Taylor Swift’s Folklore has been playing on a loop in my apartment since she unleashed it into the world on July 24. As far as I’m concerned, it’s a lyrical masterpiece of storytelling, and my mind continues to be blown by the way she can craft a song and paint such a vivid picture with it.
That’s why this new fan theory, originally posted by a Reddit user named tswiftconspiracist13 and then shared on Twitter by @swiftcamzz, is so intriguing. Basically, it posits that the entirety of Folklore is telling one long story. “I interpreted this album as a folk story about the history behind the last owner of her Rhode Island house (as told in three parts),” tswiftconspiracist13 wrote, and then laid out the theory in detail.
Essentially, it assumes that each of the songs is told from one of three characters’ points of view: James, Betty, and the other person James has an affair with. Per this theory, the Betty in question is actually Rebekah Harkness, the woman who previously owned Swift’s Rhode Island house and did, in fact, go by Betty.
The songs that detail the affair include:
“August”: The beginning of the relationship with lines like, “You weren’t mine to lose.”
“Mirrorball”: The time spent together, which the Reddit user says can be described in lines like, “I’ll show you every version of myself.”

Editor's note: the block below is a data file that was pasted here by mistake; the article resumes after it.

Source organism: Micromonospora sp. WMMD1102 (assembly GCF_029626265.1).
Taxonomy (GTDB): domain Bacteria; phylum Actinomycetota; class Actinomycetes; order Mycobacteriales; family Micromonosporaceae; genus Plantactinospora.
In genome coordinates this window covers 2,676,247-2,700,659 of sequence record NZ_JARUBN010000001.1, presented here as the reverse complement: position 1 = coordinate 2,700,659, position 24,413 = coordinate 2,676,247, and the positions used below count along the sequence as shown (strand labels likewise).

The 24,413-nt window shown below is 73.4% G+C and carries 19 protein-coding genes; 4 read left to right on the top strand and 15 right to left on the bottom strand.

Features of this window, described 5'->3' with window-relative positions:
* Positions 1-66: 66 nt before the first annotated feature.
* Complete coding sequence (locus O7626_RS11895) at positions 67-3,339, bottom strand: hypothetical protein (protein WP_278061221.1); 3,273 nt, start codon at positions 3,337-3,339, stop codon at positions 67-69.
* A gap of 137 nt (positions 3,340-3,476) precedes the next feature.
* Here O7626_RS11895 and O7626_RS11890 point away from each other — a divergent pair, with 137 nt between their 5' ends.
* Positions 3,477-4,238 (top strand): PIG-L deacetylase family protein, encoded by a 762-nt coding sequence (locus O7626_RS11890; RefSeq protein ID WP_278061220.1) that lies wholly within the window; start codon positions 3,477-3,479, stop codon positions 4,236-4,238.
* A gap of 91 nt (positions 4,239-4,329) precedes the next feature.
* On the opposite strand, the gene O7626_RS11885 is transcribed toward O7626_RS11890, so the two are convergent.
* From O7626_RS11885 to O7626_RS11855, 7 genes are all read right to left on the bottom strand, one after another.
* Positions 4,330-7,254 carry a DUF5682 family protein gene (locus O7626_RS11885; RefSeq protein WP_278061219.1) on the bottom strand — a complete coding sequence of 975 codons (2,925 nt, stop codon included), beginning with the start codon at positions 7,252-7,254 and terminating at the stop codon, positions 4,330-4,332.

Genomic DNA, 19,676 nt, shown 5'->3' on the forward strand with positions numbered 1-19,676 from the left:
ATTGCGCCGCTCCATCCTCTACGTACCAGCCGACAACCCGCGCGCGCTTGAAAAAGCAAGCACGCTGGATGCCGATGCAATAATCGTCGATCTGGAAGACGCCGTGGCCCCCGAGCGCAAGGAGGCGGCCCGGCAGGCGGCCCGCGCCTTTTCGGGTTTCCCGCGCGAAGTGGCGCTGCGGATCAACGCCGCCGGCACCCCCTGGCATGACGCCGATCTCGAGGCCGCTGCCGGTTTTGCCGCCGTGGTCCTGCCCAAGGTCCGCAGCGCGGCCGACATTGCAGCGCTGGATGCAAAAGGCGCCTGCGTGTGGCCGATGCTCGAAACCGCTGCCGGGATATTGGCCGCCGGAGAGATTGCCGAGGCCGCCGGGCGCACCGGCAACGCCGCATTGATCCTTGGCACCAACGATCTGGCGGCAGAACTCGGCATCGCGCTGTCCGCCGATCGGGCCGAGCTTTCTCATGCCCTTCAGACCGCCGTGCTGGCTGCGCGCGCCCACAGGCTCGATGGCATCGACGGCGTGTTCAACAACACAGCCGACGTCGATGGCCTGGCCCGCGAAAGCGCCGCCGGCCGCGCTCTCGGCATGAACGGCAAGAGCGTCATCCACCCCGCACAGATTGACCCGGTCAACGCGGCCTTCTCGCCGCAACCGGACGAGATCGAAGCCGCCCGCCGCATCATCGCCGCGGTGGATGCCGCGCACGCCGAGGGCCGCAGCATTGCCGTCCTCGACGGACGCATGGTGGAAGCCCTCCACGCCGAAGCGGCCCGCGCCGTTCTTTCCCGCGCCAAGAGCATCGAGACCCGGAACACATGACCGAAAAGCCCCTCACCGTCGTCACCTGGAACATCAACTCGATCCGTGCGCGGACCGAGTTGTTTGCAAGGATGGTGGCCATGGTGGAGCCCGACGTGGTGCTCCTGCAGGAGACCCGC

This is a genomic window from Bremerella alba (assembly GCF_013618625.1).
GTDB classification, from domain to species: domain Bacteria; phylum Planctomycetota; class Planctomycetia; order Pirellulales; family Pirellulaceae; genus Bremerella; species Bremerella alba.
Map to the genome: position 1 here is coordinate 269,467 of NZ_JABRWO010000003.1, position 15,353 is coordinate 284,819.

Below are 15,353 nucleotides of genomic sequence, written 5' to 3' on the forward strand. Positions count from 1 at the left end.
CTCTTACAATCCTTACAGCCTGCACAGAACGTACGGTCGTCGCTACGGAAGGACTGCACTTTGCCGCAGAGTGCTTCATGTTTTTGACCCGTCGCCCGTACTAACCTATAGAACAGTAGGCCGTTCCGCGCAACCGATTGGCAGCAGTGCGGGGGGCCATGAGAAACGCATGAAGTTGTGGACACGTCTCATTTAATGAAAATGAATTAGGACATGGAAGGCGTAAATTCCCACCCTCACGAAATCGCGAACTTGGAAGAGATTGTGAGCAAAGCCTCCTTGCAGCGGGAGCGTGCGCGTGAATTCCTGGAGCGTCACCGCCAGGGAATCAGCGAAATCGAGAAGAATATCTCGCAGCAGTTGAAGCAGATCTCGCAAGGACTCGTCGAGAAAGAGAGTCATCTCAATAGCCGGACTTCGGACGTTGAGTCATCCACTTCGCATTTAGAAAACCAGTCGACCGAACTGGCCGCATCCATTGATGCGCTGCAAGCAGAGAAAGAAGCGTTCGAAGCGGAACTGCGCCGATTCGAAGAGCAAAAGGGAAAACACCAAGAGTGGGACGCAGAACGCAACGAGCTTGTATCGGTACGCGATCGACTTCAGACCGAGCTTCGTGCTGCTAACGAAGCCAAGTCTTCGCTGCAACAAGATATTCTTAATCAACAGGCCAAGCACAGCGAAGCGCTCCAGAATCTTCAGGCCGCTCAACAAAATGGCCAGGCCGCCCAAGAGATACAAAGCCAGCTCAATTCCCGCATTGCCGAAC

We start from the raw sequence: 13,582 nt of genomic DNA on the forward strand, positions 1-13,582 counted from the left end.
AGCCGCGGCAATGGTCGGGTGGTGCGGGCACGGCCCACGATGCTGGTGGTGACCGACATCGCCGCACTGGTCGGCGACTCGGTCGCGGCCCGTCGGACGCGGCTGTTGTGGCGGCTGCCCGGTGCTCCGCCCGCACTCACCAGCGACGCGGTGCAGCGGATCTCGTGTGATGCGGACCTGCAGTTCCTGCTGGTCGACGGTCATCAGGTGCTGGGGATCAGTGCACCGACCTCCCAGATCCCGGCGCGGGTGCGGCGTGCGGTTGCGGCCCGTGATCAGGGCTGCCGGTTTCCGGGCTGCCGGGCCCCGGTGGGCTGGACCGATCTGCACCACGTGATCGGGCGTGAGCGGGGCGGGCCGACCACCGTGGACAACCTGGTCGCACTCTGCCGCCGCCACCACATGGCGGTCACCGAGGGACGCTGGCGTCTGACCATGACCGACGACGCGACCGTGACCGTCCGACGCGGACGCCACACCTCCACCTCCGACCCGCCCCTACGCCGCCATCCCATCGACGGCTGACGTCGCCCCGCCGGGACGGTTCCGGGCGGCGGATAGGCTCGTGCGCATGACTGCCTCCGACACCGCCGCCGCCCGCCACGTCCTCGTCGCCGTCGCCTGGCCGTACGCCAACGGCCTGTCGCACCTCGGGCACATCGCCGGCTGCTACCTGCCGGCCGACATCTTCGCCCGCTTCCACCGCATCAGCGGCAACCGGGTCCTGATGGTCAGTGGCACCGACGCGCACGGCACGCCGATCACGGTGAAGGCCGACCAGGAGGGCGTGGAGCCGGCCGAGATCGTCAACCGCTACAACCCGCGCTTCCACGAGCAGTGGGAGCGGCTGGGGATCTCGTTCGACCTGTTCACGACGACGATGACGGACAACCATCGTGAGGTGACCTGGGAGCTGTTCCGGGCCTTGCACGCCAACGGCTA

“Betty”: The return to the school year when James tries to apologize to Betty about the affair, which is pretty explicit in lines like, “If I told you it was just a summer thing,” and, “The worst thing I ever did was what I did to you.” There is also a reference to a cardigan in the song, which leads us to…
“Cardigan”: The Reddit user thinks this song is about Betty’s reaction with lines like, “Chase two girls, lose the one.”
“Illicit Affairs”: This song could be from the third person’s POV. The title alone gives a lot of clues here but also lyrics like, “Make sure nobody sees you leave.”
“Exile”: According to the theory, the Swift–Bon Iver duet is Betty and James singing to each other as they break up.
“The 1”: “Betty has told herself she is over James and is trying to move on,” the theory states.
Then there’s the “James” section, which includes “This Is Me Trying,” “Peace,” “Epiphany,” “My Tears Ricochet,” and “Hoax.” The theory states that James is trying to make things right but then decides to leave town and eventually dies in war. “My Tears Ricochet” is about his funeral, and “Hoax” details Betty’s reaction to his death.
Finally, there’s the “aftermath,” as the theory puts it. “Mad Woman” could be Betty leaving town for Rhode Island, and that’s when the theory imagines that Taylor Swift herself enters the story, detailing her own childhood in “Seven” and her own relationship with Joe Alwyn in “Invisible String.” With “The Last Great American Dynasty,” the stories truly merge as Swift buys Harkness/Betty’s old house.
You can read all the additional details below:
Okay, that’s admittedly a lot. But it makes sense, right? Now it’s time to see Cameron Crowe adapt Folklore as a feature film.
Originally Appeared on Glamour